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Lack of Formal Loan Agreement Precludes Bad Debt Deduction.
(Parker Tax Publishing December 2013)

Advances made by an electrical contractor to another company and to a long-time employee were not bona fide debts because no genuine debtor-creditor relationship existed between the contractor and the borrowers; thus, no bad debt deductions were allowed. DF Systems, Incorporated, 2013 PTC 385 (5th Cir. 12/10/13).

DF Systems was an electrical contracting company owned and operated by Larry and Gladys Dorman. In 2000, DF Systems received a request from one of its customers for a contracting job to be performed by minority contractors. To fulfill the request, a second company, E.L. Construction, Inc. was formed by the Dorman's daughter, Lori Schroder. The board of directors for DF Systems voted to advance funds to E.L. Construction for the purpose of getting the company started and to pursue minority contracts. The board meeting minutes did not establish (1) the amount of money to be advanced, (2) an interest rate, (3) a repayment schedule, or (4) any security for the advance. DF Systems did not enter into a written loan agreement or take any equity interest in E.L. Construction.

In an unrelated transaction, in 2005, DF Systems advanced funds to a long-time employee who had become ill. Although the funds were recognized at a board of directors meeting, there was no indication that the funds were intended to be a loan. On its 2006 federal income tax return, DF Systems claimed a bad debt deduction for over $56,000 in payments to E.L. Construction and approximately $25,000 in payments to the long-time employee. After an audit, the IRS disallowed the bad debt deductions and determined a deficiency of over $30,000. The Tax Court affirmed the IRS determination and DF Systems appealed.

Code Sec. 166 states that a bona fide debt is a debt that arises from a debtor-creditor relationship based on a valid and enforceable obligation to pay a fixed or determinable amount of money. Reg. Sec. 1.166-1(c) provides that, to determine the existence of a bona fide debt, the following non-exclusive factors must be considered: (1) the names given to evidence the debt; (2) the presence or absence of a fixed maturity date; (3) the source of the payments; (4) the right to enforce payment of principal and interest; (5) participation in management as a result; (6) the status of the contribution in relation to regular corporate creditors; (7) the intent of the parties; (8) adequate capitalization; (9) identity of interest between creditor and stockholder; (10) source of interest payments; (11) ability of corporation to obtain loans from outside lending corporations; (12) the extent to which the advance was used to acquire capital assets; and (13) the failure of the debtor to pay on the due date.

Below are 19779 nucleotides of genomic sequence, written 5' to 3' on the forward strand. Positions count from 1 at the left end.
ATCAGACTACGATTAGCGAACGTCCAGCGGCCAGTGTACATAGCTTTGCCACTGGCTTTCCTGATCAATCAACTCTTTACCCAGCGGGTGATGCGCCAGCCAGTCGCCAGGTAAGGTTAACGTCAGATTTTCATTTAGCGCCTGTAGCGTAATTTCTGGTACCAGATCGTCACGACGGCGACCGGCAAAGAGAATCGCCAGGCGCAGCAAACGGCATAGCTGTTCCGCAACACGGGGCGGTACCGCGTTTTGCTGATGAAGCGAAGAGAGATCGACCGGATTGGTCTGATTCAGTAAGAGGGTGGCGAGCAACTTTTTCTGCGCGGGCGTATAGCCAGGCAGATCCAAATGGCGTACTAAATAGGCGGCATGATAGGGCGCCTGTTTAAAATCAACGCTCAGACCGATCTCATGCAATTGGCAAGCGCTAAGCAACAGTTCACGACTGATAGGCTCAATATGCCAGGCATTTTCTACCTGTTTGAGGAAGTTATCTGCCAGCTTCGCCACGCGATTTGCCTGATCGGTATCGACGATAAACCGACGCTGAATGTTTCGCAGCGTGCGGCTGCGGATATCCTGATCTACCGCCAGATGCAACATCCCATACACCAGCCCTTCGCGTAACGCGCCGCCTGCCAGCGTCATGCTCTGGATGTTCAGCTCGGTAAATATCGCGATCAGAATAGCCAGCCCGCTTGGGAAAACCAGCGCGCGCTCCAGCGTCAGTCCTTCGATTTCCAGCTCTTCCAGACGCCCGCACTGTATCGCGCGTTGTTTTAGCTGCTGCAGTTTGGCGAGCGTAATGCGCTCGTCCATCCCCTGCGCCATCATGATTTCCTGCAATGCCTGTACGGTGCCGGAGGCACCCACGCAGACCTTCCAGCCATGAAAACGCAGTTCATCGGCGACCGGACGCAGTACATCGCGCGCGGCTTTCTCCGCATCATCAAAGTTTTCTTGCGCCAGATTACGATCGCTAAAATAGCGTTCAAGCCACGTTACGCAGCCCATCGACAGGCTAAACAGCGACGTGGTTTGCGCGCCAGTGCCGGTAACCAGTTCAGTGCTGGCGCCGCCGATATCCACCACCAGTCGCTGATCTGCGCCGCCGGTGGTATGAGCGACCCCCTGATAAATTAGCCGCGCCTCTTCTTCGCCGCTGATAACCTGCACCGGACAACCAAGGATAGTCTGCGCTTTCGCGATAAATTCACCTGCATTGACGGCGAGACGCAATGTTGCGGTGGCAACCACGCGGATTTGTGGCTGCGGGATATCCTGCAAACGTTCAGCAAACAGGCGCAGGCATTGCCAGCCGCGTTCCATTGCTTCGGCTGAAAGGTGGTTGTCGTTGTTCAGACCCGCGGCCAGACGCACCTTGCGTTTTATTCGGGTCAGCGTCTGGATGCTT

OBSERVATION: The parties' intention that a transaction is a loan depends on whether the advances were made with a reasonable expectation that they would be repaid. The existence of a bona fide debt is a factual inquiry that is determined by the facts and circumstances of a particular case.

The IRS contended that DF Systems failed to show that (1) the funds arose from a true debtor-creditor relationship, (2) the debt was based on a legally enforceable obligation, (3) the amounts became worthless during the tax year, and (4) the company took reasonable steps to collect the debts. DF Systems argued that the Tax Court focused too narrowly on the form of the transaction and disregarded evidence of the parties' intent. The Tax Court agreed with the IRS and DF Systems appealed.

The Fifth Circuit affirmed the Tax Court's holding that neither of the two monetary transfers were bona fide loans as DF Systems showed no objective evidence that it had entered into a genuine debtor-creditor relationship with either borrower. The court noted that, although not determinative, the absence of a formal loan agreement was relevant. Regarding the advances to E.L. Construction, recurring payments and non-corresponding credits from other companies under DF Systems account for E.L. Construction indicated that DF Systems was paying E.L. Construction's expenses and collecting its revenues instead of showing E.L. Construction was making repayments of the loan, the court said. Similarly, with respect to the payments to the long-time employee, there was no fixed sum of money to be repaid, repayment schedule, interest rate, or collateral for the loan.

Thus, in looking at the circumstances of the transaction, the court concluded that DF Systems failed to substantiate that it had a debtor-creditor relationship with either borrower to establish the existence of a bona fide debt.

For a discussion of the general rules for a bad debt deduction, see Parker Tax ΒΆ98,401. (Staff Editor Parker Tax Publishing)

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Disclaimer: This publication does not, and is not intended to, provide legal, tax or accounting advice, and readers should consult their tax advisors concerning the application of tax laws to their particular situations. This analysis is not tax advice and is not intended or written to be used, and cannot be used, for purposes of avoiding tax penalties that may be imposed on any taxpayer. The information contained herein is general in nature and based on authorities that are subject to change. Parker Tax Publishing guarantees neither the accuracy nor completeness of any information and is not responsible for any errors or omissions, or for results obtained by others as a result of reliance upon such information. Parker Tax Publishing assumes no obligation to inform the reader of any changes in tax laws or other factors that could affect information contained herein.

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